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What is the prognosis for patients when surgeons make mistakes?

Every physician practicing medicine in the United States has extensive education. They complete a college degree and then attend medical school. Their education involves a residency, where they work hands-on in the area of medicine that they hope to practice while under the direct supervision of licensed professionals.

Eventually, medical students graduate, take state medical licensing tests and become physicians who can legally practice medicine. Surgeons are among the most carefully educated of all medical professionals. However, despite the rigorous education required, many surgeons still make mistakes that can lead to severe consequences for their patients.

So-called never events occur on a weekly basis across the country. They involve a surgeon or a member of a surgical support team making a mistake so severe that it should never happen in a modern facility. What is the prognosis for a patient who experiences a never event?

Noteworthy injury is nearly universal after never events

Surgical never events involve major mistakes like leaving an object behind in a patient or performing the wrong procedure. Obviously, when a major mistake occurs during a surgery, it will have a negative impact on a patient’s overall prognosis.

When surgeons make mistakes, the consequences for the patient are often severe. Roughly 6.6% of reported surgical mistakes resulted in death. Another  32.9% caused permanent injury. In 59.2% of surgical error cases, the patient suffered temporary injuries, and even those could cost thousands of dollars in medical care and lost wages.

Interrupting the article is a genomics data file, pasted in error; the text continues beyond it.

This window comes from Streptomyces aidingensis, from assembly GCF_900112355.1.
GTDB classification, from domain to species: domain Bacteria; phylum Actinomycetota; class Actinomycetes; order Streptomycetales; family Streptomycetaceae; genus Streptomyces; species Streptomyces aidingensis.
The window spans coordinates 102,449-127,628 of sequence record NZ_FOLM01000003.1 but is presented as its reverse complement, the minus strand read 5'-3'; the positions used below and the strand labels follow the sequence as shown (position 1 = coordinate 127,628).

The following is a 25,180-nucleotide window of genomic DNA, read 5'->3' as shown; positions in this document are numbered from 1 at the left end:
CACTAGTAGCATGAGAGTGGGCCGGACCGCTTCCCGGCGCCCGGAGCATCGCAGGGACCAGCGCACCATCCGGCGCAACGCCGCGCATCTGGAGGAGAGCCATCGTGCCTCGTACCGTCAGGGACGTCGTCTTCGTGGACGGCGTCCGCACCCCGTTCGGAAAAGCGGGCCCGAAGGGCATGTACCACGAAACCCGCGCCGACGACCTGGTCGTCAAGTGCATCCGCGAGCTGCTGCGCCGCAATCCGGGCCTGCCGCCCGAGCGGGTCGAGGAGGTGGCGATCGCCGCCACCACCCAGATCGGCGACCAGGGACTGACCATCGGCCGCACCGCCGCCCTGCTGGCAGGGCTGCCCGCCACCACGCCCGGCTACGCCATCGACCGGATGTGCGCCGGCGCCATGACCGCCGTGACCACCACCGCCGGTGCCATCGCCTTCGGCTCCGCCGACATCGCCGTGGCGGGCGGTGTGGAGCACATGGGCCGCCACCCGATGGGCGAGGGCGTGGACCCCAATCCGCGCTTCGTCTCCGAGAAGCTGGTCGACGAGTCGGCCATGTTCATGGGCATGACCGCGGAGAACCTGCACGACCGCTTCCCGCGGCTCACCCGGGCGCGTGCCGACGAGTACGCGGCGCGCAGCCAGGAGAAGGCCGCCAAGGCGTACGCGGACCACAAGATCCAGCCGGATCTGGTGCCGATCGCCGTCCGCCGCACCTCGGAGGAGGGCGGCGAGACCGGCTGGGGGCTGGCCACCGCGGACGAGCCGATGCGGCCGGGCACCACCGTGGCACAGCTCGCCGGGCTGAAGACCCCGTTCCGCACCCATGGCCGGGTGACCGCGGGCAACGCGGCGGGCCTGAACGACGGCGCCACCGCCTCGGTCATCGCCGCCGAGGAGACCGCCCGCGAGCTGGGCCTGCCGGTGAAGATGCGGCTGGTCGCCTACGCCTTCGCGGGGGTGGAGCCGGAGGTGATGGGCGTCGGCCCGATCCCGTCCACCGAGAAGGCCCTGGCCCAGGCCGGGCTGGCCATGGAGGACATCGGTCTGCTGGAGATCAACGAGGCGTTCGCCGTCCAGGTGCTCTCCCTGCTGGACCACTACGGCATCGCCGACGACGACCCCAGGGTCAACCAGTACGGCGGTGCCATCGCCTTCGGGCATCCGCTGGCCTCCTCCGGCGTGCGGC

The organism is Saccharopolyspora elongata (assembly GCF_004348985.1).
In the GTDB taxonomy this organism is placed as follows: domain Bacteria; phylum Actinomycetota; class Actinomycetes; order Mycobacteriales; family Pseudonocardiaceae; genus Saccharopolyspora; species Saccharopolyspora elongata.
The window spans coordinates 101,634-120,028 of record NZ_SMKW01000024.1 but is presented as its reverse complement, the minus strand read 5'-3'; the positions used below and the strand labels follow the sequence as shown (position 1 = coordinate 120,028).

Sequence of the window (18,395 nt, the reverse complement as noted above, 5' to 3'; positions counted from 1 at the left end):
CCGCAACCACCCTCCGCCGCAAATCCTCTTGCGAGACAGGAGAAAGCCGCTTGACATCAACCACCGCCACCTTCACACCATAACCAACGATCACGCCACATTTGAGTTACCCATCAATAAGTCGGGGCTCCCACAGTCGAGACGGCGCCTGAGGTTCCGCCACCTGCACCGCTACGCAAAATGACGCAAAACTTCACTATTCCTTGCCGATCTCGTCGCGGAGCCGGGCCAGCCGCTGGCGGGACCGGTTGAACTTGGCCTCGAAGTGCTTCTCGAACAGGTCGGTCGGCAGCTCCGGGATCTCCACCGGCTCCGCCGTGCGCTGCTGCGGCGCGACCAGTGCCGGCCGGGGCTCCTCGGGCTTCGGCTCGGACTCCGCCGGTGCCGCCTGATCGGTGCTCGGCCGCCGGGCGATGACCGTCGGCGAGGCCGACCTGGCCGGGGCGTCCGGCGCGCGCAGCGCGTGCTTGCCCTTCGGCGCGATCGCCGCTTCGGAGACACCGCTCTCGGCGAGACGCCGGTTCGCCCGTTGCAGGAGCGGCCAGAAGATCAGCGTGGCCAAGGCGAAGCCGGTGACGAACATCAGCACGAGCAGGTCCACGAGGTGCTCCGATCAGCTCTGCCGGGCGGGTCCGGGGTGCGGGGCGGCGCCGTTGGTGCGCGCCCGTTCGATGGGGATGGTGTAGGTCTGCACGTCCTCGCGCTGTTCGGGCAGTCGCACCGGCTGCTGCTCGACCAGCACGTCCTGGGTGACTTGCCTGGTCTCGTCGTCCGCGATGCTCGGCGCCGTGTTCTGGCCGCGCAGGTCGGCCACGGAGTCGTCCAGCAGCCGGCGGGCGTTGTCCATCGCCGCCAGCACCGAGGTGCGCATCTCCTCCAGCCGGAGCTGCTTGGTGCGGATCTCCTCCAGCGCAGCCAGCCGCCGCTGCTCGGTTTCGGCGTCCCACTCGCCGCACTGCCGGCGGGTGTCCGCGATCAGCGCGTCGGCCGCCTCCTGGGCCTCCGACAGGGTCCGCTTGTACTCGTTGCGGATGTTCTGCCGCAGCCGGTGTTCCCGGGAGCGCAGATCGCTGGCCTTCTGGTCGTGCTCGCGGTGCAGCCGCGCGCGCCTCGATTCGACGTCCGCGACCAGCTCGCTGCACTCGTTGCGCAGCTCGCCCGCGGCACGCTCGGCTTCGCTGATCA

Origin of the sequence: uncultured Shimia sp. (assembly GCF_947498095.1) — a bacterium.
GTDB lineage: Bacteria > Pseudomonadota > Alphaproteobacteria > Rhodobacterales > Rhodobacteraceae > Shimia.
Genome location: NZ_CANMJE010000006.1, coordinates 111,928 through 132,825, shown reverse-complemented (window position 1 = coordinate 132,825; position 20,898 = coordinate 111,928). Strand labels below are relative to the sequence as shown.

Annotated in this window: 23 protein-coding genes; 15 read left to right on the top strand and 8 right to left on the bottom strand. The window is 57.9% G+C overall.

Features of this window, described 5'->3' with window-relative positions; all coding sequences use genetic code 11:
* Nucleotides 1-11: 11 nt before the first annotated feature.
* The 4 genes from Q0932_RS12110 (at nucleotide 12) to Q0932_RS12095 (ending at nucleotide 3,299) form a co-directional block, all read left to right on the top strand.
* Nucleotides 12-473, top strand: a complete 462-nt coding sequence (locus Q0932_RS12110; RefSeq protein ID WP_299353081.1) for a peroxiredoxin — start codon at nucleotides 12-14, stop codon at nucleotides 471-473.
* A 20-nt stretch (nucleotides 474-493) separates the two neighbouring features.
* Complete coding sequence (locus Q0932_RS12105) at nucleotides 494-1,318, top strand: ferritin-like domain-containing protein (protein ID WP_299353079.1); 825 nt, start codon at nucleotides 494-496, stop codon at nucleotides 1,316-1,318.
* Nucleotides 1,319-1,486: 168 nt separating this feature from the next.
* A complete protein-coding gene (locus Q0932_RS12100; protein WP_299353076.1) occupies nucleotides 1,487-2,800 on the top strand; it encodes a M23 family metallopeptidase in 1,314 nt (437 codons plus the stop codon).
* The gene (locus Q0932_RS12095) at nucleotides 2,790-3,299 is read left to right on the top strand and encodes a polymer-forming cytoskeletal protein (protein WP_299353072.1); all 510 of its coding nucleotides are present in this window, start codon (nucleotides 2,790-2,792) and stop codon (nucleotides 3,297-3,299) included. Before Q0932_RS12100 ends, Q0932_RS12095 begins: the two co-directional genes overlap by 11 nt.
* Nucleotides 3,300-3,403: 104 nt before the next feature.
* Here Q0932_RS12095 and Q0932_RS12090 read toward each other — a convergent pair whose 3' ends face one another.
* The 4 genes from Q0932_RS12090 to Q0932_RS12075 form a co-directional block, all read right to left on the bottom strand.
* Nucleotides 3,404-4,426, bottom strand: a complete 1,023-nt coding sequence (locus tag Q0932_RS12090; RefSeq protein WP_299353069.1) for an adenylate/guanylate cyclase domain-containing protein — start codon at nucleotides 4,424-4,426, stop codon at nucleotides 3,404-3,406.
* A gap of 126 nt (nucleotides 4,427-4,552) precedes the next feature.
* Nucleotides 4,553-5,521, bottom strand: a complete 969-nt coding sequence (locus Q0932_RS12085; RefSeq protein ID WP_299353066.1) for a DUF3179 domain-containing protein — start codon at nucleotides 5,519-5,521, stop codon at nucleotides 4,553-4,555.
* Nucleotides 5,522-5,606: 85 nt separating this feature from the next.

How medical malpractice claims help

Both individuals hurt by a surgeon’s mistakes and family members grieving a tragic death may have the right to file a medical malpractice claim against the surgeon or against the facility where the operation occurred.

Medical malpractice claims often lead to insurance payouts or sometimes civil litigation. When successful, they can provide financial compensation for those affected by medical mistakes. Additionally, claims will likely prompt a doctor or a corporate medical practice to reevaluate how they handle certain procedures. In other words, you may be able to receive financial compensation while also preventing someone else from experiencing the same misfortune in the future.

Asserting your rights after a surgical mistake can protect you, your family and other people in your community.